Graduate studies at Western
Philosophy and Social Criticism 33 (1):55-66 (2007)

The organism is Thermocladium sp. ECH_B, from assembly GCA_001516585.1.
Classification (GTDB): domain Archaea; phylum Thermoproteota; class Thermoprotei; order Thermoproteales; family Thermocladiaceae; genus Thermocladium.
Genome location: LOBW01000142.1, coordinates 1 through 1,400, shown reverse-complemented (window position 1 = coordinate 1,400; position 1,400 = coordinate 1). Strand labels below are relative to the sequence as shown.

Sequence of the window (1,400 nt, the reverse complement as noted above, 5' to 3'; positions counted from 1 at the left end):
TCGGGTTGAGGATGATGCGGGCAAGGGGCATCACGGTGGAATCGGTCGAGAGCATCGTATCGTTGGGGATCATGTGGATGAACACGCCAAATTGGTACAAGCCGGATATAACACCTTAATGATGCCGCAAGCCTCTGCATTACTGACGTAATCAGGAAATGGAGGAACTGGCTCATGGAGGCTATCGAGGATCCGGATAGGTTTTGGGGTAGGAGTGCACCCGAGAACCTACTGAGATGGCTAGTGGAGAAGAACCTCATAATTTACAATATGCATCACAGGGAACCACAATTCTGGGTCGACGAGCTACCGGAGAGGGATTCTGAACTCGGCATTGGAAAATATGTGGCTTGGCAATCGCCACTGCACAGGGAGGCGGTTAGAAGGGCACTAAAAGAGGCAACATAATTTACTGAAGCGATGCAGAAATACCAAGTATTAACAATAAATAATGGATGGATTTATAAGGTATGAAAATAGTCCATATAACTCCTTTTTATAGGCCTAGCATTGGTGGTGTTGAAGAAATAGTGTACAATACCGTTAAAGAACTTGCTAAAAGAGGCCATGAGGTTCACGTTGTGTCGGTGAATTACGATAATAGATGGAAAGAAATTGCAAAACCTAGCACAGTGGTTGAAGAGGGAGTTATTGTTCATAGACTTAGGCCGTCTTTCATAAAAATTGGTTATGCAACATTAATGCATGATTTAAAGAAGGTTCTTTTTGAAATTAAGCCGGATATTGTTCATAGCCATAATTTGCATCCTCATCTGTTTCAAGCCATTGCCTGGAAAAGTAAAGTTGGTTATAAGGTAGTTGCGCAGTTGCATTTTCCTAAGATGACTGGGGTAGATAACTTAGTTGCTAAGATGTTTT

|Abstract||New readings have recently been offered by Frederick Beiser and Robert Brandom of Hegel, a notoriously difficult writer. I believe that both Beiser and Brandom go astray in reading Hegel otherwise than how he reads others, that is, in terms of the internal development of their theories in response to philosophical problems with which they were concerned as opposed to other, external concerns. Beiser reads Hegels position in the context of German idealism in order to refute it and Brandom reads it in the context of analytic philosophy to learn from it. I will be recommending an alternative reading of Hegels position in the context of German idealism in order to learn from it. I believe we cannot magically detach Hegel from idealism in order to learn from, or even to understand, his position. But I also believe we need to interpret German idealism differently in order to grasp Hegels contribution. Key Words: Frederick Beiser Robert Brandom G.W.F.Hegel idealism Immanuel Kant realism.|
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